On Saturday, Ottawa police confirmed King, whose full name is Patrick James King, 44, of Red Deer, Alta., faces charges of mischief, counselling to commit the offence of mischief, counselling to commit the offence of disobeying a court order and counselling to commit the offence of obstructing police. King is expected to appear at a bail hearing early next week.

Bulford, a former RCMP officer, turned himself in near the Fairmont Chateau Laurier hotel on Friday. However, charges have not been formally announced.

Charges against Barber and Lich were announced early Friday morning after they were arrested Thursday.

An Ontario judge granted bail to Barber and released him on a $100,000 bond, on the condition he leave Ontario by Feb. 23, not publicly endorse the convoy or have any contact with other major protest organizers.

Lich appeared in-person at her bail hearing Saturday. She testified that she wants to return to Alberta to be with her husband and kids, and pledged a $5,000 bond, saying it was all she could afford.

Lich is charged with a single count of counselling to commit mischief. She promised to leave Ottawa by vehicle and give up her advocacy of the protest, but would need several days to make those arrangements. Lich cited not having the required vaccine passport that would allow her to fly and the freezing of her bank accounts as reasons.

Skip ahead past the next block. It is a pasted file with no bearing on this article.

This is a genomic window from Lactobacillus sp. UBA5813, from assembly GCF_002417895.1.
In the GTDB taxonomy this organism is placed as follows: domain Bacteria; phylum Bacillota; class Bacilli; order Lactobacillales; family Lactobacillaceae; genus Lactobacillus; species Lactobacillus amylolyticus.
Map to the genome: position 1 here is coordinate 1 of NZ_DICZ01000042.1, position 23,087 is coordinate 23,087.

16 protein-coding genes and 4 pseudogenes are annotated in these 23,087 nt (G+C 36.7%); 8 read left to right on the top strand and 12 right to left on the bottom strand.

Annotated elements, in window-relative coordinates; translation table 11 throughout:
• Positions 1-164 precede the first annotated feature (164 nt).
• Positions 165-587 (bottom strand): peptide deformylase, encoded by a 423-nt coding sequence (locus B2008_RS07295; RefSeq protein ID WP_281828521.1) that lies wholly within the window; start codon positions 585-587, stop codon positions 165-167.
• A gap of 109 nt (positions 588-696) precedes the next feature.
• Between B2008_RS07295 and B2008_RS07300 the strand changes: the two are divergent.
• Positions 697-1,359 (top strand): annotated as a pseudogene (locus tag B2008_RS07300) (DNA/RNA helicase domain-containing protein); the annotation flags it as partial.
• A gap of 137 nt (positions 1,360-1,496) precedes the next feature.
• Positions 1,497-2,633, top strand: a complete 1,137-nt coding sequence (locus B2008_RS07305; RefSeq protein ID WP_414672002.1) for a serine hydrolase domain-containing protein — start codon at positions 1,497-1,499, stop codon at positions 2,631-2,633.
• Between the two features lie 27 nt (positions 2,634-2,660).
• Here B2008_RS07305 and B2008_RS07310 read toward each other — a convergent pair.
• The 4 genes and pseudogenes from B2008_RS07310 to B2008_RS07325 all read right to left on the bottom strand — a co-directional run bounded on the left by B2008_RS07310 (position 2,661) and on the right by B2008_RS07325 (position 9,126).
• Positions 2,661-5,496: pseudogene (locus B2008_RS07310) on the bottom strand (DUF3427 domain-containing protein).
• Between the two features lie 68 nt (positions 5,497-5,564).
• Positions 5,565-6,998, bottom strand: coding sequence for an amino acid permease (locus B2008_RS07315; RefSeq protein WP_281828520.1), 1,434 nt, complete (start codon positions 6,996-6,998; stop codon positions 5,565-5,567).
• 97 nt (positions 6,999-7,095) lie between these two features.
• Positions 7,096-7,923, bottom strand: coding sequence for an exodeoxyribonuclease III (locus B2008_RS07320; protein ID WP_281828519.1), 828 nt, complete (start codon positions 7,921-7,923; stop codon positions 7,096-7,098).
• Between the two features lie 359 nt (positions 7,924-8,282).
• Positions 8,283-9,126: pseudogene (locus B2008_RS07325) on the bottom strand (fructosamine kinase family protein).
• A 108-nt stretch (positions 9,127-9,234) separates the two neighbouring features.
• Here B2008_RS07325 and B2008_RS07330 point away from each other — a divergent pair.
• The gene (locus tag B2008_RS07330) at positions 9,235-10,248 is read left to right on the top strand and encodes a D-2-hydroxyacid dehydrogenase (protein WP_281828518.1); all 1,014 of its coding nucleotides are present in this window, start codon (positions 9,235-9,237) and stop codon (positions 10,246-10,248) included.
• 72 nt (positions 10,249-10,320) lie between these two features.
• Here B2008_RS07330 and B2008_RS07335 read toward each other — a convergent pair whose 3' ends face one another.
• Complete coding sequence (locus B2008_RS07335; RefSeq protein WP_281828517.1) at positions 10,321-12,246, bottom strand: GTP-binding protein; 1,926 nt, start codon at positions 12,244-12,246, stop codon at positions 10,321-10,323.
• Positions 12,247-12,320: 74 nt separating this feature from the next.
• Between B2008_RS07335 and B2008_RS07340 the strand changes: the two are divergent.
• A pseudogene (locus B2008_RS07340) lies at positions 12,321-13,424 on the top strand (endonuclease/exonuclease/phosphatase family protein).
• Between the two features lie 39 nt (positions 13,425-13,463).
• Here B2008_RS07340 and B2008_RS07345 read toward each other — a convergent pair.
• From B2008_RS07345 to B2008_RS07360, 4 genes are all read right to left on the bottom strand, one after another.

A judge decided to wait until Tuesday before deciding whether to grant Lich bail, meaning she will return to a local detention centre until then.

Ontario courts are closed this Monday because of the Family Day holiday. None of the charges against any of the organizers has been proven in court.


Protesters have made a number of demands throughout the three weeks of demonstrations in Ottawa.

Many wish to see the end to pandemic restrictions and vaccine mandates, including one from the federal government for cross-border truckers, while others have called for the ouster of the Liberal government.

The parking of vehicles downtown and the blaring of truck horns have proved disruptive for local residents and businesses, leading to a proposed class-action lawsuit and court injunctions in an attempt to stem the noise.

The protests also have inspired border blockades across Canada and other demonstrations around the world.

In British Columbia, the Canada Border Services Agency announced Saturday the Pacific Highway border crossing in Surrey, B.C. was experiencing severe disruption due to “increased protest activity.” The CBSA says the Pacific Highway port of entry remains open, however it advises travelers to use an alternative processing site.

Thousands of demonstrators have gathered in Quebec City, where officials say they made three arrests as of Saturday afternoon.

In Toronto, police have closed a large portion of downtown in case another convoy protest enters the city. Protesters rallied in front of the provincial legislature without vehicles and police said gathering had been peaceful.

Another protest took palce in Edmonton on Saturday, and police stopped a convoy of dozens of vehicles Saturday north of the Regway border crossing in Saskatchewan, allowing only groups of 10 through.

With files from CTV News and The Canadian Press